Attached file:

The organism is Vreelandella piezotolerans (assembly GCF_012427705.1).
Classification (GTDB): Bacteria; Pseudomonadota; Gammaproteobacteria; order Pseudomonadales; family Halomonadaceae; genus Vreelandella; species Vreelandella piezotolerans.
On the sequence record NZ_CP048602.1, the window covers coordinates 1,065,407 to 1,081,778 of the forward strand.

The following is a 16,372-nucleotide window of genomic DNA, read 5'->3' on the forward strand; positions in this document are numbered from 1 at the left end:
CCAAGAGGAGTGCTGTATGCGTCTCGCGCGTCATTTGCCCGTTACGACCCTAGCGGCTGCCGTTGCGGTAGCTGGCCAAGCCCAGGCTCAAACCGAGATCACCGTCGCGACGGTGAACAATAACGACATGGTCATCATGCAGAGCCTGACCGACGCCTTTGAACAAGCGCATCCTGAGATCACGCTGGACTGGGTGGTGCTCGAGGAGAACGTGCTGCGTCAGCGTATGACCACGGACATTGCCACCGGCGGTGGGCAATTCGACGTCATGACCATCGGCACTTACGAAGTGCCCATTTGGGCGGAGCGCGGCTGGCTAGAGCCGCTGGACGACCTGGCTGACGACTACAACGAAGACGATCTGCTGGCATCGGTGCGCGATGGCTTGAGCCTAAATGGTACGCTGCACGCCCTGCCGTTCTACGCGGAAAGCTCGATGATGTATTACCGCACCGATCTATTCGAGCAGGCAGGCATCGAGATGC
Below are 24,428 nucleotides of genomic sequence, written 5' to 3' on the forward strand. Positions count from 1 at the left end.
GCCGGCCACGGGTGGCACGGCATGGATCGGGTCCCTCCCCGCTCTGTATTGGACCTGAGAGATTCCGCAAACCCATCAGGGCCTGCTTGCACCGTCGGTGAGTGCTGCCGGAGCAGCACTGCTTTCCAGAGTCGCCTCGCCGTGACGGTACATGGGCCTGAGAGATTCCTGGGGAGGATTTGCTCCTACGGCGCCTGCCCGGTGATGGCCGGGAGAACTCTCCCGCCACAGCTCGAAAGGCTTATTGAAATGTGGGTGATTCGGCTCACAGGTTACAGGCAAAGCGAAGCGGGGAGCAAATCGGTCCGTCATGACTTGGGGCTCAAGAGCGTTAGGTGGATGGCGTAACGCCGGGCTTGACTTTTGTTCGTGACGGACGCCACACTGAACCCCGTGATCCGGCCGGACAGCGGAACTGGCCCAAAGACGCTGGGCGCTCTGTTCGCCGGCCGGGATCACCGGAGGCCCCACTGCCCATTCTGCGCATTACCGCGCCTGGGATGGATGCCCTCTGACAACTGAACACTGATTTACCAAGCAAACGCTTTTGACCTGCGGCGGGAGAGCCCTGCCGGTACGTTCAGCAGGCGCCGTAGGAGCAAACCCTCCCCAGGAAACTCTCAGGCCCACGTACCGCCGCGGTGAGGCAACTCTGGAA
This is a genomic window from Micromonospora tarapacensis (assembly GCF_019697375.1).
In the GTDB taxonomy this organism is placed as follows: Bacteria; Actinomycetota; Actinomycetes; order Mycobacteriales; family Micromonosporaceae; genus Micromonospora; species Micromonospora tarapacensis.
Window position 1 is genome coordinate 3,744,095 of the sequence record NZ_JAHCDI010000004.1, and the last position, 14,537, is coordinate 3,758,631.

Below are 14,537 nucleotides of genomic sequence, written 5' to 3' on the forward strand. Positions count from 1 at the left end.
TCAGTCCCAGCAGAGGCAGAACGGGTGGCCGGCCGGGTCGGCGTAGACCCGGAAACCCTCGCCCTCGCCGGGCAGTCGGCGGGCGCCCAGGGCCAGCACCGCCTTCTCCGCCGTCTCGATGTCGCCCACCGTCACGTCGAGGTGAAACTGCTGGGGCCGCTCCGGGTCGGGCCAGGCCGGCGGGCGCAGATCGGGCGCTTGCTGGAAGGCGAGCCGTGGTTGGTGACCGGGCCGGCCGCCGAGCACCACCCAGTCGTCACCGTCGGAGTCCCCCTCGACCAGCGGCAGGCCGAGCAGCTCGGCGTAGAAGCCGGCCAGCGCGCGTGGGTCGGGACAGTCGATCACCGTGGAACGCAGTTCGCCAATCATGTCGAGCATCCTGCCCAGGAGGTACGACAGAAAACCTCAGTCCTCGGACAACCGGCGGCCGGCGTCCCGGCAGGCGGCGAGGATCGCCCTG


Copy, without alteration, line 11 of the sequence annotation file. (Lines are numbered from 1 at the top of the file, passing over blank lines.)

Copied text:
Below are 14,537 nucleotides of genomic sequence, written 5' to 3' on the forward strand. Positions count from 1 at the left end.